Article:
U.S. workers are more afraid of running out of money in retirement and more intimidated by financial matters, such as long-term financial planning, than workers in Europe are—yet Americans rate their financial well-being higher than do their counterparts across the pond, according to Alight research.
The 2022 Alight International Workforce and Wellbeing Mindset report found that 53% of U.S. workers rate their financial well-being highly, compared with 46% in the Netherlands, 44% in Germany, 40% in the U.K. and 35% in France. Overall, 44% of respondents rate their well-being as high.
The findings are from a series of research reports by Alight and Business Group on Health, according to a press release.
“Workers worldwide found that COVID-19 intensified challenges to wellbeing,” Alight CEO Stephan Scholl said in the release. “As a result, they sometimes face difficulties in showing up to work as their best selves, which ultimately affects companies’ bottom line. At the same time, caring about employee wellbeing is critical to recruiting and retaining talent.”
Among American workers, 43% said they experienced the most stress about long-term financial planning, though financial priorities differed for workers in other countries. Still, fully 47% of U.S. employees said they felt in control of their financial future, compared with 35% among their European counterparts.
The research shows that overall, 24% of respondents said they are intimidated by financial matters and 38% are afraid of running out of money in retirement. For U.S workers, 36% said they are intimidated by financial matters and 47% fear running out of money in retirement.
And yet, 47% of U.S. workers said they felt in control of their financial future, compared with 35% of their European counterparts, the report shows.
Among U.K. workers, 25% are intimidated by financial matters and 39% fear running out of money in retirement, whereas 16% of French workers said they are intimidated by financial matters and 42% fear running out of money in retirement. In Germany, the figures were 20% and 41%, respectively, and in the Netherlands, they were 24% for each.
Worldwide Worker Stress
Among all workers, 73% reported high or moderate levels of stress and 34% reported suffering symptoms of burnout, yet 34% of respondents feel their employer cares about their well-being, the research found.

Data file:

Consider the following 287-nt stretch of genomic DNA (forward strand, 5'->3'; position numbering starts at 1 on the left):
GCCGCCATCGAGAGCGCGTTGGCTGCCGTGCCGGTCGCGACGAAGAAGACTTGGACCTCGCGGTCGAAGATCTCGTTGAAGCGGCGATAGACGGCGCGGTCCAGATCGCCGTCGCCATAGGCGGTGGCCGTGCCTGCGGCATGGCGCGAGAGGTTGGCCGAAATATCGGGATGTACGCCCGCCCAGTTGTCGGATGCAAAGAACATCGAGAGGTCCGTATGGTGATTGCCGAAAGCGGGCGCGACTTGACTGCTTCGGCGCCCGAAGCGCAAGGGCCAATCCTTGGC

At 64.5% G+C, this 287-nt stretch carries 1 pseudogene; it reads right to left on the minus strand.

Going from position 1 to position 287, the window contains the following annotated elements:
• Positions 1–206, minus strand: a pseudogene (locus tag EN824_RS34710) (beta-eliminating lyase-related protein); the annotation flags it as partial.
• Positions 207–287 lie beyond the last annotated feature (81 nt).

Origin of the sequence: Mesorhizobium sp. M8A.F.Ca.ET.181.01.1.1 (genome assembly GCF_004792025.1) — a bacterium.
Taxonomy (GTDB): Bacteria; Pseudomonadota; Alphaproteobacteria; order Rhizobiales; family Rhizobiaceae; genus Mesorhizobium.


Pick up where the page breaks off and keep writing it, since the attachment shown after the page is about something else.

For workers in the U.S. and the U.K., 15% of employees reported being aware of employer-sponsored stress management programs. Of those aware of the benefit, 23% have used it, although 32% wanted their employer to provide more mental health resources.
“These sentiments demonstrate a disconnect in employees’ views of their workplace wellbeing benefits, as large employers have continued to make significant investments in workforce wellbeing benefits and programs,” Ellen Kelsay, president and CEO of Business Group on Health, said in a statement.
The survey also identified areas where employers can better prioritize the well-being of their workforce and increase employee awareness and use of available well-being programs.
“Employers can use this valuable survey data to refine how employees learn about and experience wellbeing initiatives, as well as how to better meet the specific needs of employees,” said Kelsay. “Many employers have invested considerably in wellbeing resources in recent years, and a key takeaway from these findings is that there is more they can do to ensure employees are aware of and utilizing those offerings.”
The report recommends considering raising awareness of available mental health programs by creating engaging and personalized programs through a combination of technology and communication. It also recommends supporting employees’ long-term financial goals and understanding their short-term demands, as many employees need assistance with reducing debt levels, sticking to a budget, saving for more immediate financial needs and having longer-term savings goals. According to the report, balanced financial well-being programs that provide concrete steps for employees to take can help boost overall financial well-being and reduce related stress.
In addition, the report emphasizes the importance of providing balance and flexibility, as the pandemic has demonstrated that workers value flexibility and being able to work remotely at least some of the time. More than half of employees (54%) said a flexible work environment differentiated one employer from another, and 59% said being able to work remotely had a positive effect on their well-being.
Kantar conducted the research, surveying more than 10,000 employees from February to March in the U.S. (2,000), U.K. (2,002), Germany (2,001), France (2,000) and the Netherlands (2,001). This marked the first time the study included countries outside the U.S.
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